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Southern California Economy

BUSINESS
August 27, 1991 | BRUCE HOROVITZ, TIMES STAFF WRITER
While the nation's economy appears on its way to recovery, Southern California is expected to continue struggling this year and into 1992 as a result of more aerospace layoffs, a stagnating real estate market and business flight from the region. That forecast, issued Monday by the Economic Development Corp. of Los Angeles County, also projects sharp jumps in unemployment in Los Angeles, Orange, Ventura, San Bernardino and Riverside counties in the next six months.
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BUSINESS
October 28, 1988 | GEORGE WHITE, Times Staff Writer
Southern California as the 51st state? Don't count on it anytime soon. Still, the booming economy of the 10-county region will overshadow that of every other state--including New York--within two decades, according to a new study. The report, prepared by San Francisco-based Wells Fargo Bank, makes that projection even though it assumes that the growth of the Southern California economy will slow somewhat between now and the year 2010.
BUSINESS
January 2, 1989 | LINDA WILLIAMS, Times Staff Writer
The torrid pace of economic growth in Southern California is likely to cool in 1989 as defense spending shrinks and interest rates rise, economists predict. But the expected slowdown may do nothing more than bring the Southland's economic growth rate in line with that of the nation as a whole, they add. In recent years, Southern California's economy has grown significantly faster than the nation's.
BUSINESS
November 15, 1995 | JAMES FLANIGAN
It's being called the most important development of the next two decades for Southern California's economy. It promises to create 700,000 jobs and to generate billions of dollars in business development. Yet most people, if they've heard of it at all, are vague on just what the Alameda Corridor is.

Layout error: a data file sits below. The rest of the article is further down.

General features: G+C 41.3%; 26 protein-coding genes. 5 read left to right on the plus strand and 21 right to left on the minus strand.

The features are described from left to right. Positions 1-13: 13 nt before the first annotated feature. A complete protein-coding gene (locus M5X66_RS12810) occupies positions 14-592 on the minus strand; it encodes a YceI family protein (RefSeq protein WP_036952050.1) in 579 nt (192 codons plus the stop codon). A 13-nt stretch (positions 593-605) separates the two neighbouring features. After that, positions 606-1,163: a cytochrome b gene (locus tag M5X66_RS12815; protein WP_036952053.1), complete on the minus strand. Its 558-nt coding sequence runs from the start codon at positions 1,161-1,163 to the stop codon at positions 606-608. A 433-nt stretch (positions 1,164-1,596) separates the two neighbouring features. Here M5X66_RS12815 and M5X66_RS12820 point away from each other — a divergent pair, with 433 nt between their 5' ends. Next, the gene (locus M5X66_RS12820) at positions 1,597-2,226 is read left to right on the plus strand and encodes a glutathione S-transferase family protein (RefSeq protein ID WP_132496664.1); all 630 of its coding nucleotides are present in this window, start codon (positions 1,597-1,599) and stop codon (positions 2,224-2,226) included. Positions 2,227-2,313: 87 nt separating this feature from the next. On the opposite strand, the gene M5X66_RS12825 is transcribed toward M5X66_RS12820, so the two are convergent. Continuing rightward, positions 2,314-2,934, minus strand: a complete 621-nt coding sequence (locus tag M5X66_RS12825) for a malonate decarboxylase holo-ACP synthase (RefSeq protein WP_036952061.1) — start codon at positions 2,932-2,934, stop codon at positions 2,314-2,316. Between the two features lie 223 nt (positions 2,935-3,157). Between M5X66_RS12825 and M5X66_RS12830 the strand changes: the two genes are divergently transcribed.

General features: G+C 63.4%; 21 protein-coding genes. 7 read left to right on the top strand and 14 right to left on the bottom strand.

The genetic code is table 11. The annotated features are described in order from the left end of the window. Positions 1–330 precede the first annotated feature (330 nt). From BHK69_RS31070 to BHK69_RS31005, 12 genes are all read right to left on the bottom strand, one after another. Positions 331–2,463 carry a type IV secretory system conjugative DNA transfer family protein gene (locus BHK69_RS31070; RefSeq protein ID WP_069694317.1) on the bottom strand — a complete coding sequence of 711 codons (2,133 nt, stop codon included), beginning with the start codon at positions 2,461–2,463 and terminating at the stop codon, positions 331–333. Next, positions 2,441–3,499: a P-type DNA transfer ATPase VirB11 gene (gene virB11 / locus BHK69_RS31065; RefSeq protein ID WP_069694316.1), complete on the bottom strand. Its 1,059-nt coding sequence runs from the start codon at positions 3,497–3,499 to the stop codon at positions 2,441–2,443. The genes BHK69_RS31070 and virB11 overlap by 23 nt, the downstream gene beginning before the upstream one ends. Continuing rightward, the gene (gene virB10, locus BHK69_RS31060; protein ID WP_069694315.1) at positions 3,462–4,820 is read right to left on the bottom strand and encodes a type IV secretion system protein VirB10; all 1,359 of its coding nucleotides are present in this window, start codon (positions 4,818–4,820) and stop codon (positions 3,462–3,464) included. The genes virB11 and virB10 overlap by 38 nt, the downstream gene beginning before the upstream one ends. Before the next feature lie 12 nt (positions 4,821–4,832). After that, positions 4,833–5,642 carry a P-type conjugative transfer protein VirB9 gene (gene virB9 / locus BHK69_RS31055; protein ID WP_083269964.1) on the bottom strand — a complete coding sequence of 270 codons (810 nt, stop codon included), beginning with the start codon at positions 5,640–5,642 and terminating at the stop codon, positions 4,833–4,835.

BUSINESS
May 27, 1998 | JAMES FLANIGAN
Prosperity has returned at last to Southern California's economy. Now if only wisdom were to follow, we could be assured the region will fulfill its great potential in the years ahead. But the ballot initiatives for Tuesday's statewide primary election are characterized by argument and division, not wisdom. And that promises to reinforce a worrisome trend of bitter differences that constantly threatens progress in Southern California's economy.
NEWS
September 20, 1987 | JONATHAN PETERSON, Times Staff Writer
It produces large portions of the nation's rivets, cooking oil, upholstery filling and guided missiles. New residents clamor in at the rate of 1,000 a day--opening bank accounts, filling their shopping carts, jamming the freeways, walking into classrooms, struggling for a better life in mom-and-pop businesses. If it were a country, its economy would rank 12th in the world (just behind Brazil but ahead of India).
NEWS
August 7, 1990 | JONATHAN PETERSON, TIMES STAFF WRITER
Hobbled by defense cutbacks, sharply reduced construction and other problems, Southern California's economy has become increasingly vulnerable to a recession, economists say. "If the nation heads toward a slump, we will feel it much more than in the past," said Goetz Wolff, a consultant to the Los Angeles Economic Roundtable, a business organization. And increasingly, a slump appears to be just where the nation is headed, some analysts say. U.S.
NEWS
June 6, 1992 | RALPH VARTABEDIAN, TIMES STAFF WRITER
McDonnell Douglas Corp. announced Friday that it will close its Torrance aircraft parts manufacturing plant next year and eliminate 2,000 jobs, a serious blow to the Southern California aerospace industry and a grim omen for economic rebuilding efforts following the Los Angeles riots.
BUSINESS
February 25, 1992 | PATRICK LEE, TIMES STAFF WRITER
Taking issue with doom and gloom projections about Southern California's economy, several economists and business leaders said Monday that prospects for job and business growth remain bright once the recession ends. Among the engines that will drive the local economy are increasing international trade, particularly with Mexico and Asia; the burgeoning of small businesses, especially in high-tech fields, and the continuing influx of immigrants from the rest of the nation and the world.
BUSINESS
April 21, 1993 | DAVID W. MYERS, TIMES STAFF WRITER
New home construction in California and the rest of the Western United States surged nearly 18% in March from February, the government said Tuesday, but a huge drop in the weather-battered East pulled down construction activity nationwide by 4.6%. New homes began at a seasonally adjusted annual rate of 296,000 units in the West last month, up from February's 251,000-unit rate and well ahead of January's rain-soaked 219,000-unit pace, according to the Commerce Department.
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